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 AD’s Fate in Question as Probes Continue

May 6, 2009 - Although it has been nearly two weeks since David Bradford, athletic director for the Charles A. Beard Memorial School Corporation, allegedly struck a player on the Knightstown High School softball team he coaches, investigations by law enforcement and CAB are still not complete.

Bradford allegedly struck a 17-year old KHS junior on her left arm during a home game April 23 after becoming angry with his players for laughing about a teammate’s error. The following day, CAB Superintendent Gary Storie placed Bradford on paid administrative leave while he investigates the matter.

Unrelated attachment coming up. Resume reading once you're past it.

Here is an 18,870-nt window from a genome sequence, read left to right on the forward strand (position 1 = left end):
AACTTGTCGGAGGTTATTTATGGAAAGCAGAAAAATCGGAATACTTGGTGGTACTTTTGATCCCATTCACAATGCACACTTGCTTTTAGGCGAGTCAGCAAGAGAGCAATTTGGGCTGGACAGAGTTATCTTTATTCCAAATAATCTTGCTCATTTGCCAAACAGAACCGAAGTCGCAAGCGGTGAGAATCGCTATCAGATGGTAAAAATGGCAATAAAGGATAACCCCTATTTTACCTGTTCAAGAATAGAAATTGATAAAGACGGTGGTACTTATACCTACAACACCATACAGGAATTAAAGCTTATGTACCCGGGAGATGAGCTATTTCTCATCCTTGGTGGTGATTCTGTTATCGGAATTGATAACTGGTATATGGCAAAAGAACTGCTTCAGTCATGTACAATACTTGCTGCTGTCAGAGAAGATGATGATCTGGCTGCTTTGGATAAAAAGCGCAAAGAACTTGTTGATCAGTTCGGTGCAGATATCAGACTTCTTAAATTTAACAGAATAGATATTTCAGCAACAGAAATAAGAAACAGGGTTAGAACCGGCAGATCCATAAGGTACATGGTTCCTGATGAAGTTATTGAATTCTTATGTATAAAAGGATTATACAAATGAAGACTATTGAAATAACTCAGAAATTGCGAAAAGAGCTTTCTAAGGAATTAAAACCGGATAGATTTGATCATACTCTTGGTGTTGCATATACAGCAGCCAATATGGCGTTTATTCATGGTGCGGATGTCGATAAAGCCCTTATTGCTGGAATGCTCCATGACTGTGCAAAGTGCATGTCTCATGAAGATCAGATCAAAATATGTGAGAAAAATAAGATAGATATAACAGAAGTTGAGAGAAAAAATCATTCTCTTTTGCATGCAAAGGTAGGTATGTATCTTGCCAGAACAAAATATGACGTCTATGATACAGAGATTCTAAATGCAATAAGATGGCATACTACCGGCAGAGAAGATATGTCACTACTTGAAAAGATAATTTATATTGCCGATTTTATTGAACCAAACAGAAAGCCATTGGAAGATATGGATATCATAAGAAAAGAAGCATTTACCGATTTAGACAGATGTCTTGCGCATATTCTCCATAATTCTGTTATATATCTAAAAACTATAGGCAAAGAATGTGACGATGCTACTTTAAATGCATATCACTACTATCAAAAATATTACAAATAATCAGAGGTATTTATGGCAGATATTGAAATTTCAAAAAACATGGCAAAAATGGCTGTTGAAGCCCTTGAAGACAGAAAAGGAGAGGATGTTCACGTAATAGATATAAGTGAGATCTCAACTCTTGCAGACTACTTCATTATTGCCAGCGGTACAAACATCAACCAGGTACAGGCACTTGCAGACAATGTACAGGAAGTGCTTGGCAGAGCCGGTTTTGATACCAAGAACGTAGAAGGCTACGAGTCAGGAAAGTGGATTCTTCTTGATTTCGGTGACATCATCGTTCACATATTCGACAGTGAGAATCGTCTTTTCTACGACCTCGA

Last week, at the beginning of a special strategic planning meeting on April 29, School Board President Kevin Knott announced Storie’s decision to place Bradford on paid leave. He said that would be “the totality of the board’s comment at this time.”

At the end of the meeting, however, just prior to adjournment, The Banner asked if the board planned to approved Storie’s decision to place Bradford, who earns an annual base salary of nearly $60,000 and total compensation of $97,120, on paid leave. While Storie told the board he didn’t think their approval was necessary, he said it was OK for them to go ahead and vote on it, which they did, approving his decision by a vote of 7-0.

On Monday, Storie told The Banner he hoped to have the matter resolved from CAB’s perspective by the end of this week. He said that would entail concluding his investigation, a summary report to be presented to the board in a private executive session, and making a recommendation about Bradford’s employment with CAB.